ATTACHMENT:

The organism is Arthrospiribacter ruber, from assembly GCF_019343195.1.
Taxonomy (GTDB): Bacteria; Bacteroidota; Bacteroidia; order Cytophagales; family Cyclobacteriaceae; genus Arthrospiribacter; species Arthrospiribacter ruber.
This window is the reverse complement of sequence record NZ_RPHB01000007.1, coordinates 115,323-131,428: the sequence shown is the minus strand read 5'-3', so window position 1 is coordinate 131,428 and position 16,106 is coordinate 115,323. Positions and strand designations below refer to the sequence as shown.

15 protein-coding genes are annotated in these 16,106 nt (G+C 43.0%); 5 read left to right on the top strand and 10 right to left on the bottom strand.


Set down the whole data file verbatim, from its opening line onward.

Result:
The organism is Arthrospiribacter ruber, from assembly GCF_019343195.1.
Taxonomy (GTDB): Bacteria; Bacteroidota; Bacteroidia; order Cytophagales; family Cyclobacteriaceae; genus Arthrospiribacter; species Arthrospiribacter ruber.
This window is the reverse complement of sequence record NZ_RPHB01000007.1, coordinates 115,323-131,428: the sequence shown is the minus strand read 5'-3', so window position 1 is coordinate 131,428 and position 16,106 is coordinate 115,323. Positions and strand designations below refer to the sequence as shown.

15 protein-coding genes are annotated in these 16,106 nt (G+C 43.0%); 5 read left to right on the top strand and 10 right to left on the bottom strand.